Bradley certainly has the heat with a 94-96 mph fastball, and he’s touched as high as 98.1 mph (via Statcast) already this spring, proving that his velo bump over the last two seasons is here to stay. But the 21-year-old right-hander doesn’t just stand out through the radar gun. Using an athletic delivery, Tampa Bay’s top prospect shows impressive fastball command and can typically spot the ball where he wants to all quadrants of the zone, cementing his chances to be at least a mid-rotaton starter.

Blue Jays: Yosver Zulueta, RHP (No. 3)
The gas has always been there for the 25-year-old right-hander, and we finally got to see it on Minor League fields last season after Zulueta dealt with Tommy John and a torn ACL earlier in his career. The heater flirts with triple-digits when healthy and has been in the 95-97 mph range in front of Statcast this spring. The Jays insist on continuing to try the right-hander in a starting role, but the velo could play up even more if and when he makes the full-time move to the ‘pen.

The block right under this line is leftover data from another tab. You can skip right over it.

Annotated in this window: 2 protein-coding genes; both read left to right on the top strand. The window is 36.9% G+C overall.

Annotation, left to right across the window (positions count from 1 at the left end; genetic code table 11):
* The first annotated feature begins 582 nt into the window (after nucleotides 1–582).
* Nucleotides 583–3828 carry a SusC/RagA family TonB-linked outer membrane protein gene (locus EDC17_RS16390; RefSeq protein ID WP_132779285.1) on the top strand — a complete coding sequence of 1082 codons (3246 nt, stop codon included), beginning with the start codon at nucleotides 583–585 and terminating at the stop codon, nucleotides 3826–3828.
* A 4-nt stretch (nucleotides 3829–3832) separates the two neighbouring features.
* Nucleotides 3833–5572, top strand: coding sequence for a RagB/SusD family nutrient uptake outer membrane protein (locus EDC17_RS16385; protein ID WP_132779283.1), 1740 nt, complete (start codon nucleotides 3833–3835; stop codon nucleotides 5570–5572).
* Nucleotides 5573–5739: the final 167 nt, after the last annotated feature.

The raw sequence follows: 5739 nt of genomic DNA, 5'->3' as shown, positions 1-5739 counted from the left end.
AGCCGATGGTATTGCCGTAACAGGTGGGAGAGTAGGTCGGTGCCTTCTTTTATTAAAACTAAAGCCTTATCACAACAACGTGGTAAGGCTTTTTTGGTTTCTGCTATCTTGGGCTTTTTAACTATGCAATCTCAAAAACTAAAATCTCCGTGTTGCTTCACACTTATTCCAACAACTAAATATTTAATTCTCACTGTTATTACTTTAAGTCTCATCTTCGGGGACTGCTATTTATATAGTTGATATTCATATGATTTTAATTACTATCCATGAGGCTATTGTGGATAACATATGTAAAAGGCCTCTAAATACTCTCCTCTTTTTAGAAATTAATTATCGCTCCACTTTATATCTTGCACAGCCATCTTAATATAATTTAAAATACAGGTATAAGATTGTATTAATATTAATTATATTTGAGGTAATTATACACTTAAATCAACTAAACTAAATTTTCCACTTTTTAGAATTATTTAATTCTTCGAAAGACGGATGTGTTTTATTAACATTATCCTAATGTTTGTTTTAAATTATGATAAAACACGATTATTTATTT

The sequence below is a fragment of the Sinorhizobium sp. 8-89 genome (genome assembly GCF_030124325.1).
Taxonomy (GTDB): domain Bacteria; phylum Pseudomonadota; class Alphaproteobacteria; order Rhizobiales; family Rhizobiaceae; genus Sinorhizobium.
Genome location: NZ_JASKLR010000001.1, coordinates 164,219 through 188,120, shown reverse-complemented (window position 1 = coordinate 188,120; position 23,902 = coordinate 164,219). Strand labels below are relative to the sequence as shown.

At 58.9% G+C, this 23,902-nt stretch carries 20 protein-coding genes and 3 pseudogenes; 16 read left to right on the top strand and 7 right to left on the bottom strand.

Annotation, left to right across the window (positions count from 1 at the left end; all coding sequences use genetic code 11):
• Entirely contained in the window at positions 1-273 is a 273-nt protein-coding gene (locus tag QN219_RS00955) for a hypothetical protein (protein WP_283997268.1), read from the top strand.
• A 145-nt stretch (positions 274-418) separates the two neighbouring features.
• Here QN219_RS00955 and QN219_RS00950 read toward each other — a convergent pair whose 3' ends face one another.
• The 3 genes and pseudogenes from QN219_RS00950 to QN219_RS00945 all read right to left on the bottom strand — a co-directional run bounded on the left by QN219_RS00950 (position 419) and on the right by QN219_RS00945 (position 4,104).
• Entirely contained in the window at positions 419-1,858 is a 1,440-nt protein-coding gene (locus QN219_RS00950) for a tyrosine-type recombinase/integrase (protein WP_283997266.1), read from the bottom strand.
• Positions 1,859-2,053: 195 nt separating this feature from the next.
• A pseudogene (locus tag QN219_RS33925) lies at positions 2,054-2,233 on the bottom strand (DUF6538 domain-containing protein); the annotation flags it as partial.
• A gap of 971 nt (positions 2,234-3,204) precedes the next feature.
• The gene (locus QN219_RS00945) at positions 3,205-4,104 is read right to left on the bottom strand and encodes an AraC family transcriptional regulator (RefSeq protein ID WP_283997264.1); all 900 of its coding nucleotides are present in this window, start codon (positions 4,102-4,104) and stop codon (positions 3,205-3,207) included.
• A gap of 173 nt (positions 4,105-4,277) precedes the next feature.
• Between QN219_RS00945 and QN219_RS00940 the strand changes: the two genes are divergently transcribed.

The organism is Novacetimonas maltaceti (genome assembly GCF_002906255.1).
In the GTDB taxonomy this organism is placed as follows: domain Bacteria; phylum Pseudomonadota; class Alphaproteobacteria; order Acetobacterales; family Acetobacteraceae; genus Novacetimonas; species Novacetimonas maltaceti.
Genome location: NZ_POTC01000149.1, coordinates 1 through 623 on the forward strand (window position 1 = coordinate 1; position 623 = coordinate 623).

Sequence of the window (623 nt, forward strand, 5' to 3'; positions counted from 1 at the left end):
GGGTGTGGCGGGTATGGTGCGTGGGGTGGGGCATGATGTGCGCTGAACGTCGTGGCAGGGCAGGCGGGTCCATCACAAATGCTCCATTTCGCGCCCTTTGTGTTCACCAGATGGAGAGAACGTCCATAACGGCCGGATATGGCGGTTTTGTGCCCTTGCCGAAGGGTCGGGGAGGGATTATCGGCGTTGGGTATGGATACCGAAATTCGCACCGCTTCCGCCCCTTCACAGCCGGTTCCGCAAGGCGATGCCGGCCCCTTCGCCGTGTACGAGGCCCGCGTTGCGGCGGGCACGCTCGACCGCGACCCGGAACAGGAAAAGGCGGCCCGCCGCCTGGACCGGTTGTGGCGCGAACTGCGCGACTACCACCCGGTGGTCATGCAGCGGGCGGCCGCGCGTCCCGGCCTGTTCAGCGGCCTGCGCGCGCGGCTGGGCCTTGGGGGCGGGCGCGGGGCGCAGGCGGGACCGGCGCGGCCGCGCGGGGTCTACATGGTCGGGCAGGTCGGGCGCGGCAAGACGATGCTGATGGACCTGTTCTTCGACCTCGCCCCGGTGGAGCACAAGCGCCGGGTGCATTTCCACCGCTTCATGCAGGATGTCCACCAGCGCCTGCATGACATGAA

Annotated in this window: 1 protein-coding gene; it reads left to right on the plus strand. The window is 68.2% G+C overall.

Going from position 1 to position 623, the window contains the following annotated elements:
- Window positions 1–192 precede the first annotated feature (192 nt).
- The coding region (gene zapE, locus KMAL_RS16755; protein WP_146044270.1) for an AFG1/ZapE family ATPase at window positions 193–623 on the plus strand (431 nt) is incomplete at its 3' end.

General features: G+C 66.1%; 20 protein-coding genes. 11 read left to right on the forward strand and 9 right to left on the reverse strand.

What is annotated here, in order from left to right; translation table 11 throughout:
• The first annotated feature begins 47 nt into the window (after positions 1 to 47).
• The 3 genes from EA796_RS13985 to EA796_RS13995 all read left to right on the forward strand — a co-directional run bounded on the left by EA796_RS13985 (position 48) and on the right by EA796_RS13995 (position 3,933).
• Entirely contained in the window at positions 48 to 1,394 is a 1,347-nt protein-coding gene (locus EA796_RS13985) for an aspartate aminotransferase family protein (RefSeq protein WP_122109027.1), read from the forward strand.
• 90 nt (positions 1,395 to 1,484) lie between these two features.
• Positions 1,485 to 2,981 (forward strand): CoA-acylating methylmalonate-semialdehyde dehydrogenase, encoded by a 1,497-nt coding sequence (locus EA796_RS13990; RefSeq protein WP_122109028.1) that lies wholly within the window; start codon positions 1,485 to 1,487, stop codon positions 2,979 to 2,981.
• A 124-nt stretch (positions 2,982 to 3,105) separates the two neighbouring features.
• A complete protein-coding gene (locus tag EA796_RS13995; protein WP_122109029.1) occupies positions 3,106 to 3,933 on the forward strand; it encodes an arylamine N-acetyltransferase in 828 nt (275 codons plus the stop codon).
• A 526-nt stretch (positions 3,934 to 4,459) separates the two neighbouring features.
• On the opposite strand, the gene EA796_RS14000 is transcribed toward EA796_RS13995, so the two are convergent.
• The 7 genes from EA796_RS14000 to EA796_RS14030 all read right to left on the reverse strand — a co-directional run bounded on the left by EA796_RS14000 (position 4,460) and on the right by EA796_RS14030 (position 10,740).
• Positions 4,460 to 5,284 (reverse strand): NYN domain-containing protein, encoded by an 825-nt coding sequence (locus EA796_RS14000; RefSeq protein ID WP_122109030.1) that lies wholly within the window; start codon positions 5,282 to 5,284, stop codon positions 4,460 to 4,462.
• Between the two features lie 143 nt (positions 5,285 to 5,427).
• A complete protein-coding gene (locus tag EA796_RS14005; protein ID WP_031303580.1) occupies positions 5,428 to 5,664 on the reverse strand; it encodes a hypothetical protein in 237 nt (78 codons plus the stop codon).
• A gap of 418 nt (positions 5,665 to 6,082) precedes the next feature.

Guardians: Daniel Espino, RHP (No. 1/MLB No. 16)
Espino featured the best heater in the 2019 Draft, in which he went 24th overall as a Georgia high schooler, and owns the best fastball on our Top 100 Prospects list four years later. He deals at 95-98 mph and tops out at 103 with a four-seamer with nasty armside run, and he can use it up in the zone with carry or lower in the zone with downhill plane. He has averaged 14.9 strikeouts per nine innings as a pro, but worked just 18 1/3 frames last year because of knee and shoulder issues and is currently sidelined with a muscle strain and capsule tear in his shoulder.

Tigers: Elvis Alvarado, RHP (No. 25)